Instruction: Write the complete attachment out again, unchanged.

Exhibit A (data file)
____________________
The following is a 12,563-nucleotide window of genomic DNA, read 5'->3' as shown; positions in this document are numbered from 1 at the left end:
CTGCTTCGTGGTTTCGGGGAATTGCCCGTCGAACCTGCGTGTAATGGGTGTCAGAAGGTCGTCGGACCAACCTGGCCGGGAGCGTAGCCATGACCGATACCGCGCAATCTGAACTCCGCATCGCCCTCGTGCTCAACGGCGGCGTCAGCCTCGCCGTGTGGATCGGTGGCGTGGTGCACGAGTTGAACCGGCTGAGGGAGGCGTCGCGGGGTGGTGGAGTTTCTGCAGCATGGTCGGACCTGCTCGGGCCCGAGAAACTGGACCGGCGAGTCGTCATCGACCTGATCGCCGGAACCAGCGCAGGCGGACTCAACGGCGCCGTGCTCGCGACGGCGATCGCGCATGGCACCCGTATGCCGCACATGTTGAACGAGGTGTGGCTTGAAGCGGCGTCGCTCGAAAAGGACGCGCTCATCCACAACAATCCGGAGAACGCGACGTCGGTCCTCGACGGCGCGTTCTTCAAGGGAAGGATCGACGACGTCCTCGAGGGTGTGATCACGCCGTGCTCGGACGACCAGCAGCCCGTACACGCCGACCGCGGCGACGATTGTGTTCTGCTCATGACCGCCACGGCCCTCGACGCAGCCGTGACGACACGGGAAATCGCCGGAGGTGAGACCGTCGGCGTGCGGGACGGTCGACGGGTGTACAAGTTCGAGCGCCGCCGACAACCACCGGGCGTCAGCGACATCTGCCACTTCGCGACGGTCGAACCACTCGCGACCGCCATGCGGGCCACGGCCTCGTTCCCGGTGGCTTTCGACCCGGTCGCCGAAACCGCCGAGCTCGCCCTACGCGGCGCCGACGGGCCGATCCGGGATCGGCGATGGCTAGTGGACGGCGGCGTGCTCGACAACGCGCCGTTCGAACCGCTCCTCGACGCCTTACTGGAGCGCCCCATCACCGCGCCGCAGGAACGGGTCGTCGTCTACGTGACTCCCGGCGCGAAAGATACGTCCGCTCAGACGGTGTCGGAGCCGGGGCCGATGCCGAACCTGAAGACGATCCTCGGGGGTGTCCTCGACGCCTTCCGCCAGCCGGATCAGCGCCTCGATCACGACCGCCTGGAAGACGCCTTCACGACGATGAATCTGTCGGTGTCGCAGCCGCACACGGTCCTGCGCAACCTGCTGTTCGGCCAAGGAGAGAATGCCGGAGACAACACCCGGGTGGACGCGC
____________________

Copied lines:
The following is a 12,563-nucleotide window of genomic DNA, read 5'->3' as shown; positions in this document are numbered from 1 at the left end:
CTGCTTCGTGGTTTCGGGGAATTGCCCGTCGAACCTGCGTGTAATGGGTGTCAGAAGGTCGTCGGACCAACCTGGCCGGGAGCGTAGCCATGACCGATACCGCGCAATCTGAACTCCGCATCGCCCTCGTGCTCAACGGCGGCGTCAGCCTCGCCGTGTGGATCGGTGGCGTGGTGCACGAGTTGAACCGGCTGAGGGAGGCGTCGCGGGGTGGTGGAGTTTCTGCAGCATGGTCGGACCTGCTCGGGCCCGAGAAACTGGACCGGCGAGTCGTCATCGACCTGATCGCCGGAACCAGCGCAGGCGGACTCAACGGCGCCGTGCTCGCGACGGCGATCGCGCATGGCACCCGTATGCCGCACATGTTGAACGAGGTGTGGCTTGAAGCGGCGTCGCTCGAAAAGGACGCGCTCATCCACAACAATCCGGAGAACGCGACGTCGGTCCTCGACGGCGCGTTCTTCAAGGGAAGGATCGACGACGTCCTCGAGGGTGTGATCACGCCGTGCTCGGACGACCAGCAGCCCGTACACGCCGACCGCGGCGACGATTGTGTTCTGCTCATGACCGCCACGGCCCTCGACGCAGCCGTGACGACACGGGAAATCGCCGGAGGTGAGACCGTCGGCGTGCGGGACGGTCGACGGGTGTACAAGTTCGAGCGCCGCCGACAACCACCGGGCGTCAGCGACATCTGCCACTTCGCGACGGTCGAACCACTCGCGACCGCCATGCGGGCCACGGCCTCGTTCCCGGTGGCTTTCGACCCGGTCGCCGAAACCGCCGAGCTCGCCCTACGCGGCGCCGACGGGCCGATCCGGGATCGGCGATGGCTAGTGGACGGCGGCGTGCTCGACAACGCGCCGTTCGAACCGCTCCTCGACGCCTTACTGGAGCGCCCCATCACCGCGCCGCAGGAACGGGTCGTCGTCTACGTGACTCCCGGCGCGAAAGATACGTCCGCTCAGACGGTGTCGGAGCCGGGGCCGATGCCGAACCTGAAGACGATCCTCGGGGGTGTCCTCGACGCCTTCCGCCAGCCGGATCAGCGCCTCGATCACGACCGCCTGGAAGACGCCTTCACGACGATGAATCTGTCGGTGTCGCAGCCGCACACGGTCCTGCGCAACCTGCTGTTCGGCCAAGGAGAGAATGCCGGAGACAACACCCGGGTGGACGCGC